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The brain-specific Neural Zinc Finger transcription factor 2b (NZF-2b/7ZFMyt1) causes suppression of cocaine-induced locomotor activity

  • Chandrasekar, Vijay Division of Biochemistry, Department of Medicine, University of Fribourg, Switzerland
  • Dreyer, Jean-Luc Division of Biochemistry, Department of Medicine, University of Fribourg, Switzerland
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  • Neurobiology of Disease. - 2009, vol. 37, no. 1, p. 86-98
English Chronic cocaine induces high expression of the brain-specific Neural-Zinc-Finger transcription factor-2b (NZF-2b/7ZFMyt1), particularly in the mesolimbic dopaminergic pathway, resulting in a 11-fold increase in NZF-2b/7ZFMyt1 expression in the Nucleus Accumbens (NAc). Overexpression of this gene in the NAc with a NZF-2b/7ZFMyt1-expressing lentivirus resulted in >55% decrease in locomotor activity upon chronic cocaine administration, compared to control animals. In contrast knocking-down the gene in the NAc with lentiviruses expressing shRNAs against NZF-2b/7ZFMyt1 induced strong hyperlocomotor activity upon cocaine. Strong inhibition of BDNF is observed upon NZF-2b/7ZFMyt1 expression, concomitant with strong induction of transcription factors REST1 (RE silencing transcription factor-1) and NAC1, probably leading to regulation of gene expression by interaction with histone deacetylases. These changes lead to decreased responsiveness of the animal to the locomotor-activating effects of cocaine, indicating that NZF-2b/7ZFMyt1 expression plays an important role in phenotypic changes induced by the drug.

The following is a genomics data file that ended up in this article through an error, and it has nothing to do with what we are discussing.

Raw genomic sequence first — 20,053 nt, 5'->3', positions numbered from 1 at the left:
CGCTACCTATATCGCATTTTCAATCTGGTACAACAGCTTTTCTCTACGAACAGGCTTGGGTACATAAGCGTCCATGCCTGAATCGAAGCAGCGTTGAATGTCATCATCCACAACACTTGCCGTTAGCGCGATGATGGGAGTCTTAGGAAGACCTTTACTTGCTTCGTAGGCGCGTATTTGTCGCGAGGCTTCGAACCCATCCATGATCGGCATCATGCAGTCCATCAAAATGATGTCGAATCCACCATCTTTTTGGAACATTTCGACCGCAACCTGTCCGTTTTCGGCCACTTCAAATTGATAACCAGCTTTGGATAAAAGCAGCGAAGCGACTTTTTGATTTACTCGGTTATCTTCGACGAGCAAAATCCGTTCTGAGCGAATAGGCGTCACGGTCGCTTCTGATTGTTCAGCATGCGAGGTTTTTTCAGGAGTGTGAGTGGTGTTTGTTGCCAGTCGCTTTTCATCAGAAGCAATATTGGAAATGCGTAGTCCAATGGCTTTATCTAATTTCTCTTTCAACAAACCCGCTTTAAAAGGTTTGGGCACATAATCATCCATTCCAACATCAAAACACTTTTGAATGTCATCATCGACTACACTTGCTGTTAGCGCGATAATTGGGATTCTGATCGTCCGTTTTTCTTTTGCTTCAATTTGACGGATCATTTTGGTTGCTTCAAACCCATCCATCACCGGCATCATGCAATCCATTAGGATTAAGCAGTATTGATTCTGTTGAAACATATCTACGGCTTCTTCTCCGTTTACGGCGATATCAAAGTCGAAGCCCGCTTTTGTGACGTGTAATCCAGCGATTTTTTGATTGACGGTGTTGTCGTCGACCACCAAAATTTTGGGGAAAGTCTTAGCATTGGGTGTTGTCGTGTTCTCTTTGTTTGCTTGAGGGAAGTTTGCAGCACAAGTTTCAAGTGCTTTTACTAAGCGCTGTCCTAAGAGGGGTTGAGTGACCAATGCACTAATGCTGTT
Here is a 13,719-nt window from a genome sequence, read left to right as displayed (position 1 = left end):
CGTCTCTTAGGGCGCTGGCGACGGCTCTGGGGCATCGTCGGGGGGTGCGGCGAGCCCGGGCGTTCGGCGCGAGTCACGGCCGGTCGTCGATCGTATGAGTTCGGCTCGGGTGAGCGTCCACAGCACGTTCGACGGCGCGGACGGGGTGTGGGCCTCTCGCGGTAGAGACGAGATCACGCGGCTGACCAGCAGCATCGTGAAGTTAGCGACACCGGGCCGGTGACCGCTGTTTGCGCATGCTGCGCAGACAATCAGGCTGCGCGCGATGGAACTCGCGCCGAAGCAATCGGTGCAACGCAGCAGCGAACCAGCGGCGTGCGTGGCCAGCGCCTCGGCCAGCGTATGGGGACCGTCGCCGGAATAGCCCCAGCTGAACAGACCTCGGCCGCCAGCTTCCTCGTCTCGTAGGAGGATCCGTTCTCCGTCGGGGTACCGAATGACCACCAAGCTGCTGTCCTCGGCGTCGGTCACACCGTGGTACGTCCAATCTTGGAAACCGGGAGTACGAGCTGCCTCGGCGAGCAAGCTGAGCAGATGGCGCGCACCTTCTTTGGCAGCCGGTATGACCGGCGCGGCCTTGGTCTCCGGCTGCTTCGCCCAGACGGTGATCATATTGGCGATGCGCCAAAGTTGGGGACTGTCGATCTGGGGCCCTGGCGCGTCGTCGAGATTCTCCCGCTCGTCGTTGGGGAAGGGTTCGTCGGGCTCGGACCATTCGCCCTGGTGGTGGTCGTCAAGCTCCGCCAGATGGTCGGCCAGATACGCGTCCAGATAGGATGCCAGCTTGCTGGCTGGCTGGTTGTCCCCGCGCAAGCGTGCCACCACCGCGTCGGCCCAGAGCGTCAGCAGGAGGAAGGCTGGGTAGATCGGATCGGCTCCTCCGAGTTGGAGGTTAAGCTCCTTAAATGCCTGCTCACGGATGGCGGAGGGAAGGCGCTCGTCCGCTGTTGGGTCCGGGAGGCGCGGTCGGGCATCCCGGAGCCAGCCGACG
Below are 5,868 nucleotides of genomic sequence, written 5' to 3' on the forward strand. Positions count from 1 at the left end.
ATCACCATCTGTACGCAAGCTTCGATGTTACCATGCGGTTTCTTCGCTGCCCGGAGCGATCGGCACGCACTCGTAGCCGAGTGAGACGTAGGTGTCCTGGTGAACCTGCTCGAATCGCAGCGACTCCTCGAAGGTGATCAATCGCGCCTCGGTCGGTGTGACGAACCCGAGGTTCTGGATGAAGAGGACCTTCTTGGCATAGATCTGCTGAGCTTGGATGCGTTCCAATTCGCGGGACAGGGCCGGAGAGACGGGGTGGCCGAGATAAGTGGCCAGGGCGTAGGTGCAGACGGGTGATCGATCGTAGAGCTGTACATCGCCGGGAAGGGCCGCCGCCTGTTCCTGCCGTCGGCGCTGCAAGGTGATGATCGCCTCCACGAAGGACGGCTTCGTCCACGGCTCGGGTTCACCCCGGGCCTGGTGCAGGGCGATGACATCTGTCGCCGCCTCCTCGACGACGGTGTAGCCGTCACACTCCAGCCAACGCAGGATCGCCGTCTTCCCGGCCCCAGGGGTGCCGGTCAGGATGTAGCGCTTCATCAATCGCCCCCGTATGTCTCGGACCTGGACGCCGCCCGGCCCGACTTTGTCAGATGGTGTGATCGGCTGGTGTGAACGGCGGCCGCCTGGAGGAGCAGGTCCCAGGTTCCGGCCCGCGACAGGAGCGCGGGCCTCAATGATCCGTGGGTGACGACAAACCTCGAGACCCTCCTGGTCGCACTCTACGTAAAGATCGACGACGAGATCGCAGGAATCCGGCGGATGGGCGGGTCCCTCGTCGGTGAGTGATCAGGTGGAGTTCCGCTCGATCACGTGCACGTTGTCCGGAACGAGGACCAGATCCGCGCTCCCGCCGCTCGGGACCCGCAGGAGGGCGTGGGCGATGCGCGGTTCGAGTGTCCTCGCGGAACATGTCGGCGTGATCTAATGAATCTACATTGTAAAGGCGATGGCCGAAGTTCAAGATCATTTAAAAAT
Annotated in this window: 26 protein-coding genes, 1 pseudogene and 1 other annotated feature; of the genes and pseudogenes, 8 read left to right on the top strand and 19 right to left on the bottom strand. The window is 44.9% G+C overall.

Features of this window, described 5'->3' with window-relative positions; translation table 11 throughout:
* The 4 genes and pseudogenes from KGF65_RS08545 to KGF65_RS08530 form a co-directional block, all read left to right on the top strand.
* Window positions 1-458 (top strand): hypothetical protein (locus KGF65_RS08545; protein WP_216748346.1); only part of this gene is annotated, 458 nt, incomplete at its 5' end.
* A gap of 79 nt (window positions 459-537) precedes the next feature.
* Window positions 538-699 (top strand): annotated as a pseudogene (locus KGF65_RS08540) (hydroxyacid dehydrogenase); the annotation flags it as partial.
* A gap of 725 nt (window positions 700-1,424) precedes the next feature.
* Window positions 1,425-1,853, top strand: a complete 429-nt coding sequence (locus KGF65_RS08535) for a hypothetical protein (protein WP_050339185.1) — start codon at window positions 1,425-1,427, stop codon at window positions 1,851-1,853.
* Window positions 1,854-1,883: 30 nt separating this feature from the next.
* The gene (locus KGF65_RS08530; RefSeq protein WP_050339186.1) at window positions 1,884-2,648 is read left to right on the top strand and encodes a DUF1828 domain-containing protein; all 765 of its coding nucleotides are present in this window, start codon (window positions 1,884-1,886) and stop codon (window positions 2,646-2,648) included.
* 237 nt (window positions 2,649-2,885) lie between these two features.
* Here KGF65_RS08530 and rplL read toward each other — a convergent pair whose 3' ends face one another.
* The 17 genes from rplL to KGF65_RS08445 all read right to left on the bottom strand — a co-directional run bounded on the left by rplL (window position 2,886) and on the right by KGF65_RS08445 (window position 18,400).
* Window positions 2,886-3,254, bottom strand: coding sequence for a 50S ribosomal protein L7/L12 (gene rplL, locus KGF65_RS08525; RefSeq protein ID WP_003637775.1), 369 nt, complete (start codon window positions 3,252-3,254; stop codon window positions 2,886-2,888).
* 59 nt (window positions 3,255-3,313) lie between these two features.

Faculté des sciences et de médecine
Département de Médecine
  • English
Biology, life sciences
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